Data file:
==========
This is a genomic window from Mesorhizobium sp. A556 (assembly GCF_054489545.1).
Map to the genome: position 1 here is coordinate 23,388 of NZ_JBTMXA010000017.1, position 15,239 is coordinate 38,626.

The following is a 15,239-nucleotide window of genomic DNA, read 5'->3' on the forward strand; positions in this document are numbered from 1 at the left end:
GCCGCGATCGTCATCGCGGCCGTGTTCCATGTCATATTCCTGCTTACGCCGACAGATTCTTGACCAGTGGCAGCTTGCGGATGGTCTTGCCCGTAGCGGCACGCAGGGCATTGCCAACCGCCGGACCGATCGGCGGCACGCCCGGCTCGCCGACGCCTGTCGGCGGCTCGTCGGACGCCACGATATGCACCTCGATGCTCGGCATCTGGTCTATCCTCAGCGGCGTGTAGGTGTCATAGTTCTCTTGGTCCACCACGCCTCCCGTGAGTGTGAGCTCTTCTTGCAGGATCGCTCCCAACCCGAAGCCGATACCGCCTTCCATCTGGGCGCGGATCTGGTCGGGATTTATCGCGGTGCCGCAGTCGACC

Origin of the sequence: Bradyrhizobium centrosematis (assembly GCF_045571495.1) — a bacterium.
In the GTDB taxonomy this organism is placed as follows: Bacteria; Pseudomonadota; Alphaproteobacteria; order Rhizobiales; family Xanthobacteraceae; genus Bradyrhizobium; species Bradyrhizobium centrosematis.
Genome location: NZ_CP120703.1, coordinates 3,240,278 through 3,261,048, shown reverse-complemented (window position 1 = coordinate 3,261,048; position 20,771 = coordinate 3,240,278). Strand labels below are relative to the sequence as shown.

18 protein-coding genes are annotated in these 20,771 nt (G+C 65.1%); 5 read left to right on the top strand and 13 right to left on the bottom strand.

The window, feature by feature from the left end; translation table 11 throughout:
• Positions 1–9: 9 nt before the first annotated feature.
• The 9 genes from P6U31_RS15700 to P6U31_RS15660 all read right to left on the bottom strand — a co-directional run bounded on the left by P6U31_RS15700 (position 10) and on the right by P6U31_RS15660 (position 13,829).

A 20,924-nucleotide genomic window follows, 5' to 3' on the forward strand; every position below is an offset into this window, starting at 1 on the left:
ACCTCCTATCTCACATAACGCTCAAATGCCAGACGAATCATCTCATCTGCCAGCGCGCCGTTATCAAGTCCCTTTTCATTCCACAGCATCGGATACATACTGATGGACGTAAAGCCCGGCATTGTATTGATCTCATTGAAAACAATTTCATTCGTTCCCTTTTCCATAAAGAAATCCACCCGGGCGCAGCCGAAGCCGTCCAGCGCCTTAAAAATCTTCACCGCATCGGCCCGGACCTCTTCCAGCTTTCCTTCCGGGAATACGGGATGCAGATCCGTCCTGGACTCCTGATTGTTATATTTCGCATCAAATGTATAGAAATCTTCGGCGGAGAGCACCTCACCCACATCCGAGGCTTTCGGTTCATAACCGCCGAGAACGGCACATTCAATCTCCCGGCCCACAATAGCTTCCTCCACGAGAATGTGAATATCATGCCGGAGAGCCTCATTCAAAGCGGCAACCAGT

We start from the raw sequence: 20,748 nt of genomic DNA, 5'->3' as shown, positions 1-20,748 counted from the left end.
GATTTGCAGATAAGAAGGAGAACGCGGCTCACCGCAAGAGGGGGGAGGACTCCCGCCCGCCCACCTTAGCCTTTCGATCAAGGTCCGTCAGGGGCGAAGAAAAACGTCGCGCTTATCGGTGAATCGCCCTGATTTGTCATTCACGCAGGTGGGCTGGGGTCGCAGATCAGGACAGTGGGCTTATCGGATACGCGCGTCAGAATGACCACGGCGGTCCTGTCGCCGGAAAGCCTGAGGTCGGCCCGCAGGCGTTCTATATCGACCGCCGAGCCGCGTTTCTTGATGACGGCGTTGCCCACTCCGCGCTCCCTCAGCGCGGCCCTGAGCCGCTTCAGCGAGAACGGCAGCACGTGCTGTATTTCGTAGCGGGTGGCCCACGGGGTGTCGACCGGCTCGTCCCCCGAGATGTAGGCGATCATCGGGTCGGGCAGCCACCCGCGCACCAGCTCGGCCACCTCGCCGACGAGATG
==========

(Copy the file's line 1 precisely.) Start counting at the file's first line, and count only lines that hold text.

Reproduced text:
This is a genomic window from Mesorhizobium sp. A556 (assembly GCF_054489545.1).